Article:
Search Results: "Yu Hua"


BOOK REVIEW

TO LIVE by Yu Hua
by Yu Hua, translated by Michael Berry
FICTION & LITERATURE
Released: Sept. 3, 2003

"Yu Hua is an internationally celebrated author, but this English version of his work doesn't tell us why."
A Chinese Everyman's progress from self-indulgent irresponsibility to resignation and the beginning of wisdom is briskly in a 1993 novel known in other parts of the world as the source of the highly successful film. Read full book review >

BOOK REVIEW

CHINA IN TEN WORDS by Yu Hua
NON-FICTION
Released: Nov. 8, 2011

"More engaging than profound, Yu Hua's essays say much about the continuing enigma that is China."
Acclaimed Chinese novelist Yu Hua (Brothers, 2010, etc.) offers a series of essays that combine memoir and trenchant social critique. Read full book review >

BOOK REVIEW

CRIES IN THE DRIZZLE by Yu Hua
FICTION & LITERATURE
Released: Oct. 9, 2007

"A grainy montage of suffering and survival, by turns morbid and mordant."
Now in English translation, the 1991 novel by bestselling Chinese author Yu Hua (To Live, 2003). Read full book review >

BOOK REVIEW

THE SEVENTH DAY by Yu Hua
FICTION & LITERATURE
Released: Jan. 13, 2015

"Compelling moments and black humor go some way toward relieving the lugubrious funk of this episodic work, which might adapt well as a one-man show for John Leguizamo but falls short of being a fully realized novel."
In this melancholy view of the afterlife, dying without a burial place leaves a man in limbo, where he revisits his life through memories and the spirits he encounters. Read full book review >

BOOK REVIEW

BOY IN THE TWILIGHT by Yu Hua
FICTION & LITERATURE
Released: Jan. 21, 2014

"Menacing vignettes from a crowded, hardhearted corner of the globe."
Thirteen new translations of stories by one of China's most outspoken critics of the Cultural Revolution. Read full book review >

BOOK REVIEW

BROTHERS by Yu Hua
FICTION & LITERATURE
Released: Jan. 27, 2009

"A deeply flawed great novel, akin to the best work of Zola, Louis-Ferdinand Céline and, arguably, Rabelais."
The lives of two stepbrothers, temperamental opposites nevertheless sworn to love and protect each other, are traced, in exuberant and exhausting detail, in this massive novel, originally published in Taiwan in two volumes in 2005 and 2006. Read full book review >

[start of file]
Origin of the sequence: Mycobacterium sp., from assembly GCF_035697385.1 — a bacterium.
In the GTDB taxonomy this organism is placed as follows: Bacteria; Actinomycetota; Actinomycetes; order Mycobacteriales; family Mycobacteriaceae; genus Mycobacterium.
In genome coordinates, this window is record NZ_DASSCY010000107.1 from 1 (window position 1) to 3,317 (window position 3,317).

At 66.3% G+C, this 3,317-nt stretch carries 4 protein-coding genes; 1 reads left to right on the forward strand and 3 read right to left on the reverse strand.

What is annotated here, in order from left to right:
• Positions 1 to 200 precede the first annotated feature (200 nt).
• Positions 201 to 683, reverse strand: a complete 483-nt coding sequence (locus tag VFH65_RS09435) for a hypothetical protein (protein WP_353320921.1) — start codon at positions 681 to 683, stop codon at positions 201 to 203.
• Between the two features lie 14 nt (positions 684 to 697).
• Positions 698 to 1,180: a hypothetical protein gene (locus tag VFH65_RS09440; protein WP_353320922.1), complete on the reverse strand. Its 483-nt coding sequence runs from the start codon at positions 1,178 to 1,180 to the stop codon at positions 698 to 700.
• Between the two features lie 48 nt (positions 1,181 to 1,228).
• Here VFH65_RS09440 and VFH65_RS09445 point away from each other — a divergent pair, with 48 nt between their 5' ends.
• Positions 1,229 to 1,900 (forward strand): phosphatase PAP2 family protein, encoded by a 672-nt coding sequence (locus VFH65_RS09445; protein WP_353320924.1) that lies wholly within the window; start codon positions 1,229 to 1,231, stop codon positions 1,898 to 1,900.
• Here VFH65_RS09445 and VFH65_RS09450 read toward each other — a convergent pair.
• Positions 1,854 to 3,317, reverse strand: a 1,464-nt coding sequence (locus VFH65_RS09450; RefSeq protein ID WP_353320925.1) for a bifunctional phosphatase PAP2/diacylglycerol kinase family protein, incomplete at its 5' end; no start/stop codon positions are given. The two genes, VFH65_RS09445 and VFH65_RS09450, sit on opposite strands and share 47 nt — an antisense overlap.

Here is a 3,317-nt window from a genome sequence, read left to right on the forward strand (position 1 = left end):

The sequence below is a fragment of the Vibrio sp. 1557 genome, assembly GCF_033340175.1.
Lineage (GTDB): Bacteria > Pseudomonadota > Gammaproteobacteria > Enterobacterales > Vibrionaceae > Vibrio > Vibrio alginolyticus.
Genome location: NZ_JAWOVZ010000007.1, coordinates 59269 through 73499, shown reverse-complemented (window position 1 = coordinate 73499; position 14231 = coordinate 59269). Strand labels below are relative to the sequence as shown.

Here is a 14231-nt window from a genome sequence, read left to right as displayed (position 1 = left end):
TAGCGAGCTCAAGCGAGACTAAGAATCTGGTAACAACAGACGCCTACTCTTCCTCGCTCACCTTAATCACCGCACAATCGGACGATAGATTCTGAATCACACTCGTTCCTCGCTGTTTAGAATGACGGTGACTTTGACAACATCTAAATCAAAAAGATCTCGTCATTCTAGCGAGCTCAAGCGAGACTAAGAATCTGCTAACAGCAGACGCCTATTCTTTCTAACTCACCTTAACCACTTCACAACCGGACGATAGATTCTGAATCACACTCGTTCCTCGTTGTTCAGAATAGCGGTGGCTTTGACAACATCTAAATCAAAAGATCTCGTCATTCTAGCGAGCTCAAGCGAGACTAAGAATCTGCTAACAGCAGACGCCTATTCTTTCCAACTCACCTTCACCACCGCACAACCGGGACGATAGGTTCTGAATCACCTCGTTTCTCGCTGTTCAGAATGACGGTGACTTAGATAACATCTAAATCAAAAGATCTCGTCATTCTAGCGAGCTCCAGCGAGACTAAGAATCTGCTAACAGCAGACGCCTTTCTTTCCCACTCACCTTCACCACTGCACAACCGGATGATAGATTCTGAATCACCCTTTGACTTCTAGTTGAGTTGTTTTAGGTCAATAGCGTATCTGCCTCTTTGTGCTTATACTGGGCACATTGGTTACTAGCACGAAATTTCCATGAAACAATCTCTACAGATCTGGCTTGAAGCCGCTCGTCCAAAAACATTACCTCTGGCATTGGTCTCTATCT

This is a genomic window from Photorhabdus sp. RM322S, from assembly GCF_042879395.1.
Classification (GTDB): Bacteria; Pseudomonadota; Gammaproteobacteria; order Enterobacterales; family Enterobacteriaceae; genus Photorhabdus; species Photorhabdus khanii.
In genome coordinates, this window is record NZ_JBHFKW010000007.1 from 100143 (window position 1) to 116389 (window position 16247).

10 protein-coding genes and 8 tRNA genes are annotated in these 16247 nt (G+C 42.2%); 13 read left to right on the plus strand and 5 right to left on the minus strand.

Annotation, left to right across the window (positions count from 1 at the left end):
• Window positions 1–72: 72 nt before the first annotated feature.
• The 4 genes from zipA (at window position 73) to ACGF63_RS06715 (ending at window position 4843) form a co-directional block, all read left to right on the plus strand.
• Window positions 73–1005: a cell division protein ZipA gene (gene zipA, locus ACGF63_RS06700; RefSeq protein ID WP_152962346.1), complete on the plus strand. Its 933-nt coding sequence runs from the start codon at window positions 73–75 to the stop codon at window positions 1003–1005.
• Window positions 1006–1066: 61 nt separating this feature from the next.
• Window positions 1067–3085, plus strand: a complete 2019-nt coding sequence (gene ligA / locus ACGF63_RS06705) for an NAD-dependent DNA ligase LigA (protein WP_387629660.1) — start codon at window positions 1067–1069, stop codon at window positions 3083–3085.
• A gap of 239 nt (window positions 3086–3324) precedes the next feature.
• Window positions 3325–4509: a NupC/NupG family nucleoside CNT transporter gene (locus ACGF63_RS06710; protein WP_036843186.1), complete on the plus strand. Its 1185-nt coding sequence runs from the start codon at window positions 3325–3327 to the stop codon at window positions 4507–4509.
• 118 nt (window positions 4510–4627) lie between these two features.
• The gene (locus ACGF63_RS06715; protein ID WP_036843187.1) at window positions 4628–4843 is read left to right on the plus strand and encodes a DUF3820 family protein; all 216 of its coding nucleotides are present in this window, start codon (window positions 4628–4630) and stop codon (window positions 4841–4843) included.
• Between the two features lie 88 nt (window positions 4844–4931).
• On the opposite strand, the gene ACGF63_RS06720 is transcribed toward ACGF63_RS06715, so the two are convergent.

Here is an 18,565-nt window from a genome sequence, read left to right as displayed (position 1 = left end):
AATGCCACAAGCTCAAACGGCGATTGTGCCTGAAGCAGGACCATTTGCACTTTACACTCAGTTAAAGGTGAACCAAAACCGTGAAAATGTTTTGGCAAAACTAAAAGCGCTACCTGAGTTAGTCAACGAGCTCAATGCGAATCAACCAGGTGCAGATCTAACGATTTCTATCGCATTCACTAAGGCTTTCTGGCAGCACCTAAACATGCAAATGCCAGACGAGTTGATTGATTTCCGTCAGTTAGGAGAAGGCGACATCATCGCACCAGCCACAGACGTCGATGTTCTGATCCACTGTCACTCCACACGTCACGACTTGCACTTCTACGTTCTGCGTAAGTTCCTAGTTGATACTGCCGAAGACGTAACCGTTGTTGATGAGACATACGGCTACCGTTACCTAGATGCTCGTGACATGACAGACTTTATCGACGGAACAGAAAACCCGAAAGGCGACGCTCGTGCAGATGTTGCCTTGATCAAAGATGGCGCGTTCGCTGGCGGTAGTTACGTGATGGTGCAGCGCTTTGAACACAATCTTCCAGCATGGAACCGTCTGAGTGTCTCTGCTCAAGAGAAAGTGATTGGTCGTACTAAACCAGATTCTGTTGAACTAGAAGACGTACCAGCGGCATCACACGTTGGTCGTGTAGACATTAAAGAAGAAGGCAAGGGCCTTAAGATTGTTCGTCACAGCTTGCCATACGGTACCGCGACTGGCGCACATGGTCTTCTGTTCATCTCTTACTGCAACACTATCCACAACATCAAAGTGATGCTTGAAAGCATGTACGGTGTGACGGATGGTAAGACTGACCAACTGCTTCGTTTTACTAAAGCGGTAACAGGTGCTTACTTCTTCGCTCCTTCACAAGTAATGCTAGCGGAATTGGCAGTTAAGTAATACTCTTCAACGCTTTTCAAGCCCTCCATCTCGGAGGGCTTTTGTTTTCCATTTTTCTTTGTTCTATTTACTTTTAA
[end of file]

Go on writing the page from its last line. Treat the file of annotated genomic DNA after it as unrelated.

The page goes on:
BOOK REVIEW

CHIN YU MIN AND THE GINGER CAT by Jennifer Armstrong
ANIMALS
Released: March 1, 1993

"GrandPrÇ debuts with illustrations that glow with warmth, grace, and humor; her distinctive style features striking exaggerations of perspective and expression, plus an intense palette centered on red-purple and tawny orange. (Picture book. 6-10)"
Reduced to penury, the conceited widow of a Chinese official adopts an elegant cat that can catch fish with his tail. Read full book review >

BOOK REVIEW

Released: Jan. 16, 2013

"A suspect, although thought-provoking, alternative to Western-style wellness treatments that may contain the kernels of good advice."
A modern-day proponent of ancient Taoism provides a regimen that aims to dramatically extend one's life span. Read full book review >

BOOK REVIEW

A LOVELY DAY FOR AMELIA GOOSE by Yu Rong
ANIMALS
Released: May 1, 2004

"A sunny tale to share with members of the diapered set who aren't yet up to the emotional Sturm und Drang of Jane Simmons's Daisy or Lucy Cousins's Maisy. (Picture book. 2-4)"
Amelia Goose rises from her cozy bed, strolls outside to greet the bees and birds (they answer back, cheerily), plays in the pond with Frog until bedtime, and then retires. Read full book review >

BOOK REVIEW

THE REMOTE COUNTRY OF WOMEN by Bai Hua
FICTION & LITERATURE
Released: July 1, 1994

"A lyrical work, both tragic and uplifting."
Two people's vastly different experiences during the Cultural Revolution are the subject of this beautiful, sad novel by an internationally renowned Chinese writer and dissident not previously published in English. Read full book review >

BOOK REVIEW

FAMILY AND GROWING UP
Released: Feb. 1, 2005

"For a similar audience as Ji-Li Jiang's Red Scarf Girl (1997), readers will find Chun Yu's autobiographical story a completely different reading experience, and will appreciate this debut of a vivid and lyrical voice. (Fiction. 10-adult)"
Born the year that the Cultural Revolution started, Little Green bore witness through her entire childhood to this terrible time in China's history. Read full book review >